After the commercial failure of Porgy and Bess, Gershwin moved to Hollywood, California. In 1936, he was commissioned by RKO Pictures to write the music for the film Shall We Dance, starring Fred Astaire and Ginger Rogers. Gershwin's extended score, which would marry ballet with jazz in a new way, runs over an hour in length. It took Gershwin several months to compose and orchestrate.
Early in 1937, Gershwin began to complain of blinding headaches and a recurring impression that he smelled burning rubber. On February 11, 1937, he performed his Piano Concerto in F in a special concert of his music with the San Francisco Symphony Orchestra under the direction of French maestro Pierre Monteux. Gershwin, normally a superb pianist in his own compositions, suffered coordination problems and blackouts during the performance. He was at the time working on other Hollywood film projects while living with Ira and his wife Leonore in their rented house in Beverly Hills. Leonore Gershwin began to be disturbed by George's mood swings and his seeming inability to eat without spilling food at the dinner table. She suspected mental illness and insisted he be moved out of their house to lyricist Yip Harburg's empty quarters nearby, where he was placed in the care of his valet, Paul Mueller. The headaches and olfactory hallucinations continued.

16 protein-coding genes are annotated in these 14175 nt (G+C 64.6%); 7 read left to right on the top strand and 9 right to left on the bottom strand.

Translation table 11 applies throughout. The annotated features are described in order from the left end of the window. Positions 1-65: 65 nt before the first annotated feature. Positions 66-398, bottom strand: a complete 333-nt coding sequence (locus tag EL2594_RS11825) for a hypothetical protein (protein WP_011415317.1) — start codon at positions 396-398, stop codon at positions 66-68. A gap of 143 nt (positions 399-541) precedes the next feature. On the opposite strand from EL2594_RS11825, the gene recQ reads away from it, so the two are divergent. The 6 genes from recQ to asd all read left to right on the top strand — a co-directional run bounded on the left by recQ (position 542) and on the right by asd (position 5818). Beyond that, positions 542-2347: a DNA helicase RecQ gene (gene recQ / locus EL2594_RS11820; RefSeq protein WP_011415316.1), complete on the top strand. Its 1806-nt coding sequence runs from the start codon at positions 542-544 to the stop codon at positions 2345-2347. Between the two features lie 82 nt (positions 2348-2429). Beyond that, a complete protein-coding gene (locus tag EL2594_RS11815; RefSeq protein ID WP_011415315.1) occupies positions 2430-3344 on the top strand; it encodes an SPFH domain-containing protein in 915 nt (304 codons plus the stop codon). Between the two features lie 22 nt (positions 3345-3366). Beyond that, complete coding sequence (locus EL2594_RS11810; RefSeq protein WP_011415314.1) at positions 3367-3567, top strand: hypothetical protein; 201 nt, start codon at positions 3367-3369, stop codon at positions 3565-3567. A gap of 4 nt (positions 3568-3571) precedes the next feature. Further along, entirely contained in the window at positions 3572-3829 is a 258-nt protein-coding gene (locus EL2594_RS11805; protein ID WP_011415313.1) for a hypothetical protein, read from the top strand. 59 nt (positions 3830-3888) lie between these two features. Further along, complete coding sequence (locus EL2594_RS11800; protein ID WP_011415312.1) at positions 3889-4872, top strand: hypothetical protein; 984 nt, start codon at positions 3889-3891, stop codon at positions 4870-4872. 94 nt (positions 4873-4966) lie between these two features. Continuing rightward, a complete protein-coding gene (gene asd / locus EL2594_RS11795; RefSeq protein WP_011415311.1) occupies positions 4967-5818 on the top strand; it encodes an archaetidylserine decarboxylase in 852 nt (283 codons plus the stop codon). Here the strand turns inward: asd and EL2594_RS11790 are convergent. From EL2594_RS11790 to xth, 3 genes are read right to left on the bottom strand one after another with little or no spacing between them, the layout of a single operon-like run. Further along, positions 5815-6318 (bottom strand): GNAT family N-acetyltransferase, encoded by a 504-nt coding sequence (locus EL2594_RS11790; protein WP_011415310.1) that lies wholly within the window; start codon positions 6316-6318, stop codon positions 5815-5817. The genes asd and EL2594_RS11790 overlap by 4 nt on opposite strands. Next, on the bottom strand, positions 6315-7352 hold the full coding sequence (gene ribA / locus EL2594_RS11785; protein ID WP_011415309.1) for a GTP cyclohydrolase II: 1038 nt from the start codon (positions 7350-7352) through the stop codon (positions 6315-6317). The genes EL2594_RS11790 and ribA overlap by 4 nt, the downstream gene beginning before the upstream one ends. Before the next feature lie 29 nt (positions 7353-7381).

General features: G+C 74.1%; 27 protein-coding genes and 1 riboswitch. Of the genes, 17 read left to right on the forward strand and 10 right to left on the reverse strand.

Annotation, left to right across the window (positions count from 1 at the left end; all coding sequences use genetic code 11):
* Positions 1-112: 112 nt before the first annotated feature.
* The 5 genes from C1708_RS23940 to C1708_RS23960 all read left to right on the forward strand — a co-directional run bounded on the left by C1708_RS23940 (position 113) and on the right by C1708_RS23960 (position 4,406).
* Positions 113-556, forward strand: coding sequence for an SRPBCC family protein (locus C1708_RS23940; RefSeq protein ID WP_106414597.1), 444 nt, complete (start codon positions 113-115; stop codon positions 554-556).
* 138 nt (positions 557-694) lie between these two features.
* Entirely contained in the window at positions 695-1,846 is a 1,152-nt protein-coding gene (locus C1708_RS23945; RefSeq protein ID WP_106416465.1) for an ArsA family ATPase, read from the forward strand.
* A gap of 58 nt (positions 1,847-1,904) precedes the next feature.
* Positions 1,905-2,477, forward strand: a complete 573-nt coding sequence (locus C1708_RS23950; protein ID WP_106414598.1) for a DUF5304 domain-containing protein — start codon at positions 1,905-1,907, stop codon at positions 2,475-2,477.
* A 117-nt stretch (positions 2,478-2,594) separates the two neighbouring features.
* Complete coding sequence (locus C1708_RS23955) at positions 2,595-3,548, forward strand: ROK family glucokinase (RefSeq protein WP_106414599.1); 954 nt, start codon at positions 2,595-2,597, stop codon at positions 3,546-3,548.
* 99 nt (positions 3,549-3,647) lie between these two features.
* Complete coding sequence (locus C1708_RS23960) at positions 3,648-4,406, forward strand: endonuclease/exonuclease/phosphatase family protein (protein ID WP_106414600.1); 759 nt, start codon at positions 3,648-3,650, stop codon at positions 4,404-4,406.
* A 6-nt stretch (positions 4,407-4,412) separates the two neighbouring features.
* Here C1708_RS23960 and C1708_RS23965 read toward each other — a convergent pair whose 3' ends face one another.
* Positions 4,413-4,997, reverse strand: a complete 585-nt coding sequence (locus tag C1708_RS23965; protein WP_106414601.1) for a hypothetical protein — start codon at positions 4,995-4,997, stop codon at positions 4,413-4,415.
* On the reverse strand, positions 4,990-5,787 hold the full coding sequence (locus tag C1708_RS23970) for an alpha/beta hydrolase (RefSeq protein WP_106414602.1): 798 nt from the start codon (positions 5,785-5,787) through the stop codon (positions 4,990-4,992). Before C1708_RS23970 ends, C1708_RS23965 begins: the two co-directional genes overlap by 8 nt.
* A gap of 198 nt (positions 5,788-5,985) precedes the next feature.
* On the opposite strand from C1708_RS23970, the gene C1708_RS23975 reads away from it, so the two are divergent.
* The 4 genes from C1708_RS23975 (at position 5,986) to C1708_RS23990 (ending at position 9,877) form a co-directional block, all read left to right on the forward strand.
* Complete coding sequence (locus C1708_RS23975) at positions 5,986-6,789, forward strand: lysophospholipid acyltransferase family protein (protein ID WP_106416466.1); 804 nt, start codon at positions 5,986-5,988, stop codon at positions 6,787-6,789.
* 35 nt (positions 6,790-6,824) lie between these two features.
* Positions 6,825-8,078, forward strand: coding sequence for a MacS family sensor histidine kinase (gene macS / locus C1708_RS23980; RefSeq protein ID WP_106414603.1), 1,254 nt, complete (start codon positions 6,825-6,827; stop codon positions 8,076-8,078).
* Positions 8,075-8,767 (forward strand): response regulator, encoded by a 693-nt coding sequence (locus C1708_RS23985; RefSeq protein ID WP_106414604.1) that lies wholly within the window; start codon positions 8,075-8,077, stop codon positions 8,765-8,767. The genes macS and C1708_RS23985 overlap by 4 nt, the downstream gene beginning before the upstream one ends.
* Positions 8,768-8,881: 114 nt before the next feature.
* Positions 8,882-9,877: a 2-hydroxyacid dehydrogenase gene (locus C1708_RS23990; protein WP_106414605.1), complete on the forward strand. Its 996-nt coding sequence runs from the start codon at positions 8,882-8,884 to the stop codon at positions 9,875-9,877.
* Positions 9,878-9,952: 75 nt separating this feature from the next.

Gershwin's friends and fans were shocked and devastated. John O'Hara remarked: "George Gershwin died on July 11, 1937, but I don't have to believe it if I don't want to." He was interred at Westchester Hills Cemetery in Hastings-on-Hudson, New York. A memorial concert was held at the Hollywood Bowl on September 8, 1937, at which Otto Klemperer conducted his own orchestration of the second of Gershwin's Three Preludes.